In contrast with other well-known complications, rhabdomyolysis (RML) is a rare and under-recognized complication of bariatric surgery (1). The breakdown of striated muscle fibers leads to the release of creatine kinase and myoglobin into systemic circulation with a consequent impact on renal filtering functions. Depending on the severity of the insult, its severity may vary from asymptomatic cases to those with life-threatening hypovolemia, electrolyte disturbances, coagulopathy, and renal failure (2). Since acute renal failure associated with the breakdown of muscle fibers has a mortality of approximately 20% (3), early diagnosis is of utmost clinical importance. Herein, it was aimed to present a patient who developed rhabdomyolysis after bariatric revision surgery.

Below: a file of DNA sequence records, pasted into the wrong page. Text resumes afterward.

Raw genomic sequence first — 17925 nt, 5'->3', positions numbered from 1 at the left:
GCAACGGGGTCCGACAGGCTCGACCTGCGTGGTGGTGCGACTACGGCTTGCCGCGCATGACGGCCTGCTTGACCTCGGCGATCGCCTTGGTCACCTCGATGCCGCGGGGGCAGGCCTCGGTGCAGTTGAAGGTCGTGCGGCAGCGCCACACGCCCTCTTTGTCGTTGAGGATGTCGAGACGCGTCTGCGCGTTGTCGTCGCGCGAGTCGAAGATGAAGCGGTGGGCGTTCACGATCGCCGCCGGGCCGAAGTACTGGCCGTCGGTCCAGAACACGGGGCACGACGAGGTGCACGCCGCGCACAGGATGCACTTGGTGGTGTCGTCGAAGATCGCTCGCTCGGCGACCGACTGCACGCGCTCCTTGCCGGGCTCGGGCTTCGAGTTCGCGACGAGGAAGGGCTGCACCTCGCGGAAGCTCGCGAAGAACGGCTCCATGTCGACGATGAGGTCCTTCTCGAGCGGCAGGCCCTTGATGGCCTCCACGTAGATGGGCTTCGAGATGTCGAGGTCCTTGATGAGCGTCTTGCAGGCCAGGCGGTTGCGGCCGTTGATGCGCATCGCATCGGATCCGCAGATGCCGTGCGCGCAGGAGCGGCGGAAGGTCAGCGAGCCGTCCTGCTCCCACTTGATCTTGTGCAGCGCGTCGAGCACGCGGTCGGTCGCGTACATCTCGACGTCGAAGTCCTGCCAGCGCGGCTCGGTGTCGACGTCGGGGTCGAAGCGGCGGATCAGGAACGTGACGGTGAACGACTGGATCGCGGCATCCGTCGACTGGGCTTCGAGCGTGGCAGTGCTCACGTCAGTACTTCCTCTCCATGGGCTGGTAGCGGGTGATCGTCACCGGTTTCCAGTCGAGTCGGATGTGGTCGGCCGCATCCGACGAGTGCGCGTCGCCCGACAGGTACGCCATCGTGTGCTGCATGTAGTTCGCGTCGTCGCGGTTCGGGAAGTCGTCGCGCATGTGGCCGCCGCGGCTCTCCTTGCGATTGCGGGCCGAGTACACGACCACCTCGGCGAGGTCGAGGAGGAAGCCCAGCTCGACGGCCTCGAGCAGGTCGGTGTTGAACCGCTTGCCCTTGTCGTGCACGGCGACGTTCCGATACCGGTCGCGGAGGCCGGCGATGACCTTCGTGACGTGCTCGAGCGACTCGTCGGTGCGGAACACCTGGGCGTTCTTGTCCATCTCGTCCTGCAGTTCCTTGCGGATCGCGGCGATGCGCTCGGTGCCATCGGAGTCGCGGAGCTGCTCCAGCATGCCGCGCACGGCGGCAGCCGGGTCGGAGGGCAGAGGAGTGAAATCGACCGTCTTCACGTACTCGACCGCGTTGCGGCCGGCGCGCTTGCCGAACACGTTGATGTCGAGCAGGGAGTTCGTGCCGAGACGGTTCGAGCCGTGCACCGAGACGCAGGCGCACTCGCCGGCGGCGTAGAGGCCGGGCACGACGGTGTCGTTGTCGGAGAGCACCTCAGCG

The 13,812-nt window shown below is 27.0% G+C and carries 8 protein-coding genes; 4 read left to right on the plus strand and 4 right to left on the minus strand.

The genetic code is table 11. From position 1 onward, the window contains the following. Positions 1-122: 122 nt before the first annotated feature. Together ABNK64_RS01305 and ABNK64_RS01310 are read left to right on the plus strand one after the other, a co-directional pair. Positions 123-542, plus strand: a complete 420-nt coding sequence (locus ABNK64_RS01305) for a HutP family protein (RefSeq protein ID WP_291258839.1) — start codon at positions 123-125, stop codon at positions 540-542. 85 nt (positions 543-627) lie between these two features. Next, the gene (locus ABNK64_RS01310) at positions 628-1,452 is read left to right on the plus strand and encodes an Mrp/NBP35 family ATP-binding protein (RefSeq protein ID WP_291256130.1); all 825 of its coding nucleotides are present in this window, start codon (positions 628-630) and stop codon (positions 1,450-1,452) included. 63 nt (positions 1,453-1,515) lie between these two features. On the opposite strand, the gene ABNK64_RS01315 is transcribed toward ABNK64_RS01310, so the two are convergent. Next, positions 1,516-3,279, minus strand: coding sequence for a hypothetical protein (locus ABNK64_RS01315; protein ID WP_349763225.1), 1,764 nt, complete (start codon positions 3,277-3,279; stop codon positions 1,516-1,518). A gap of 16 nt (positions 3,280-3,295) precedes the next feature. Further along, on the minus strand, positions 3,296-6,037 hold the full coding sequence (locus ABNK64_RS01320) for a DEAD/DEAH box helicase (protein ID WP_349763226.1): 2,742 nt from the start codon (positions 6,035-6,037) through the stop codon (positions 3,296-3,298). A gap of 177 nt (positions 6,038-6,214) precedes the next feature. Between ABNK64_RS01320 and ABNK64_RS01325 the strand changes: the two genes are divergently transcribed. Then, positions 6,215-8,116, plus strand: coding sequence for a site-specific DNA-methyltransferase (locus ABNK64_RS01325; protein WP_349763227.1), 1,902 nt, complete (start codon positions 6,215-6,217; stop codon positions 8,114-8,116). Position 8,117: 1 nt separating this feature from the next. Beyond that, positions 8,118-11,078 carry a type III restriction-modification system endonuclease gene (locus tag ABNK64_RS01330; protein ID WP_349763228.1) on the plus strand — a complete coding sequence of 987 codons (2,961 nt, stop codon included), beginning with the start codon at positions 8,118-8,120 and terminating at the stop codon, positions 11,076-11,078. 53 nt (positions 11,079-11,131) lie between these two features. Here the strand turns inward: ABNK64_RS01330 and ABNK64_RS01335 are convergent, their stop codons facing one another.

This 34-year-old male patient was admitted for bariatric surgery. He had had a gastric band surgery approximately six years ago, with regain of weight starting one year after surgery gradually reaching the previous weight level. Subsequently, the gastric band had been removed with open surgery three years ago. The patient had a body mass index of 69 kg/m2 as well as an incisional hernia due to previous surgery. Although initially laparoscopic sleeve gastrectomy was planned, a switch to open surgery was made due to the presence of diffuse intra-abdominal adhesions and giant incisional hernia precluding laparoscopic intervention. The total duration of surgery was 420 minutes. Postoperative laboratory work-up showed elevated blood creatine kinase (25837 U/L). Upon the failure of fluid replacement and diuretics, hemodialysis was initiated on postoperative day 1. Despite daily sessions of hemodialysis, acidosis did not improve, his general status worsened, and the patient died on postoperative day 14.